#general_log = 1 
# # Error log – should be very few entries. 
# log_error = /var/log/mysql/error.log 
# # Here you can see queries with especially long duration 
#log_slow_queries= /var/log/mysql/mysql-slow.log 
#long_query_time = 2 #log-queries-not-using-indexes 
# # The following can be used as easy to replay backup logs or for replication. 
# note: if you are setting up a replication slave, see README.Debian about 
# other settings you may need to change. 
#server-id= 1 
#log_bin= /var/log/mysql/mysql-bin.log 
expire_logs_days= 10 
max_binlog_size = 100M 
#binlog_do_db= include_database_name 
#binlog_ignore_db= include_database_name 
# # * InnoDB 
# # InnoDB is enabled by default with a 10MB datafile in /var/lib/mysql/. 
# Read the manual for more InnoDB related options. There are many! 
# # * Security Features 
# # Read the manual, too, if you want chroot! 
# chroot = /var/lib/mysql/ 
# # For generating SSL certificates I recommend the OpenSSL GUI “tinyca”. 
# # ssl-ca=/etc/mysql/cacert.pem 
# ssl-cert=/etc/mysql/server-cert.pem 
# ssl-key=/etc/mysql/server-key.pem

As you can see you can configure the connection, number of threads, query cache etc.

You can copy your MySQL configuration to ~/.my.cnf to set user-specific options.

The configuration files must end with “.cnf” otherwise, they’ll be ignored.

How To Start, Stop and Restart MySQL on Ubuntu

Using service command you can stop the MySQL process:

service mysql stop

Start MySQL process:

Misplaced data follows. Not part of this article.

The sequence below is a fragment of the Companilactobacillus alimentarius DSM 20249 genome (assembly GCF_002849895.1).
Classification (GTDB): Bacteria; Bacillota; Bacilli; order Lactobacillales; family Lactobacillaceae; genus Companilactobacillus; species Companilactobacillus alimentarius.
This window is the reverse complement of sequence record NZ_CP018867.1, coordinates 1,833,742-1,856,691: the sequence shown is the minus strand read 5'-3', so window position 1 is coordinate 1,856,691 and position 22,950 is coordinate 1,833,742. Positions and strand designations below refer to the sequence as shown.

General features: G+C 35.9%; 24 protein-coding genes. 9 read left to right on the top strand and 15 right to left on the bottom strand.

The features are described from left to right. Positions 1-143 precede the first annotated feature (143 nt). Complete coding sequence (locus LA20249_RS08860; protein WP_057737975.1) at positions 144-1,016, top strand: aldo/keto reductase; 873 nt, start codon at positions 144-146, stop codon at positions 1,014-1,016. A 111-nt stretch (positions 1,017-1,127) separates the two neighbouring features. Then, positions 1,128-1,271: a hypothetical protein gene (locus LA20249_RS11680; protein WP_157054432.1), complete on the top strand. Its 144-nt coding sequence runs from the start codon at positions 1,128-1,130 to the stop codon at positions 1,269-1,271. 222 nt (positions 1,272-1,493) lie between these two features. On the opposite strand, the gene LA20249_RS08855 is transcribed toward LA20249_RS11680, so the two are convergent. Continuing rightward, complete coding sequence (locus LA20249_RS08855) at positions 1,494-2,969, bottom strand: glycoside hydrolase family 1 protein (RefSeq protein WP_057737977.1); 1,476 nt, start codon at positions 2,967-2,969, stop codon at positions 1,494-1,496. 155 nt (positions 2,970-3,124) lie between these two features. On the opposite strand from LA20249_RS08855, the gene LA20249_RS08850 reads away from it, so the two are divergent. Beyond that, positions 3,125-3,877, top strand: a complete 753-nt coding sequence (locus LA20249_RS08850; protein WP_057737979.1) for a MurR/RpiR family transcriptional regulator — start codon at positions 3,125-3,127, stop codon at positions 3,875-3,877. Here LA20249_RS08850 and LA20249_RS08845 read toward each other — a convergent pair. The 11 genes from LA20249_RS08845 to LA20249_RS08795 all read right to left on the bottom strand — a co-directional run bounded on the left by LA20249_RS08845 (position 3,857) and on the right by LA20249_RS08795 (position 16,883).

service mysql start

Or restart it as well:

service mysql restart

How Do I Know MySQL Version?

There are at least 2 ways how to check which version of MySQL on Ubuntu am I running.

The simplest one is:

mysql --version


mysql  Ver 14.14 Distrib 5.7.20, for Linux (x86_64) using  EditLine wrapper

Another option is to use a mysqladmin tool:

mysqladmin -p -u root version

It provides extended information about Ubuntu version, MySQL version, connection, protocol.

mysqladmin  Ver 8.42 Distrib 5.7.20, for Linux on x86_64
Copyright (c) 2000, 2017, Oracle and/or its affiliates. All rights reserved.
Oracle is a registered trademark of Oracle Corporation and/or its
affiliates. Other names may be trademarks of their respective
Server version5.7.20-0ubuntu0.16.04.1
Protocol version10
ConnectionLocalhost via UNIX socket
UNIX socket/var/run/mysqld/mysqld.sock
Uptime:21 min 37 sec
Threads: 1  Questions: 3  Slow queries: 0  Opens: 107  Flush tables: 1  Open tables: 26  Queries per second avg: 0.002

How To Uninstall MySQL on Ubuntu

If you don’t need MySQL anymore on your machine you can ask me:

“How do I remove MySQL?”.

Easy. You should execute remove command and mention all installed MySQL packages:

sudo apt-get remove --purge mysql-server mysql-client mysql-common mysql-client-core-5.7 mysql-server-core-5.7

Or you can use a wildcard:

sudo apt-get remove --purge mysql-*

Remove configuration folders:

sudo rm -rf /etc/mysql /var/lib/mysql

Clean up unused dependencies:

sudo apt-get autoremove
sudo apt-get autoclean

How To Install MySQL Workbench

MySQL Workbench is a graphical user interface for MySQL database.

Execute the following terminal command to install MySQL Workbench:

sudo apt-get install mysql-workbench

Now it’s installed and icon available in your application list.

So click it or run through the command line:


To configure database connection you need to open menu Database – Connect to Database.

Select “locale instance 3306” in Stored Connection.

Set hostname (localhost by default), port (3306 by default), username and password and press “OK”.

Now you’re connected to your local MySQL server.

Let’s try to execute simple SQL query.

For example, I want to show available databases:

show databases;

As you can see MySQL Workbench found 4 rows.

So it’s working fine and you can use it.

If you have any question about installing, removing, configuring MySQL database or about MySQL workbench feel free to ask me in comments.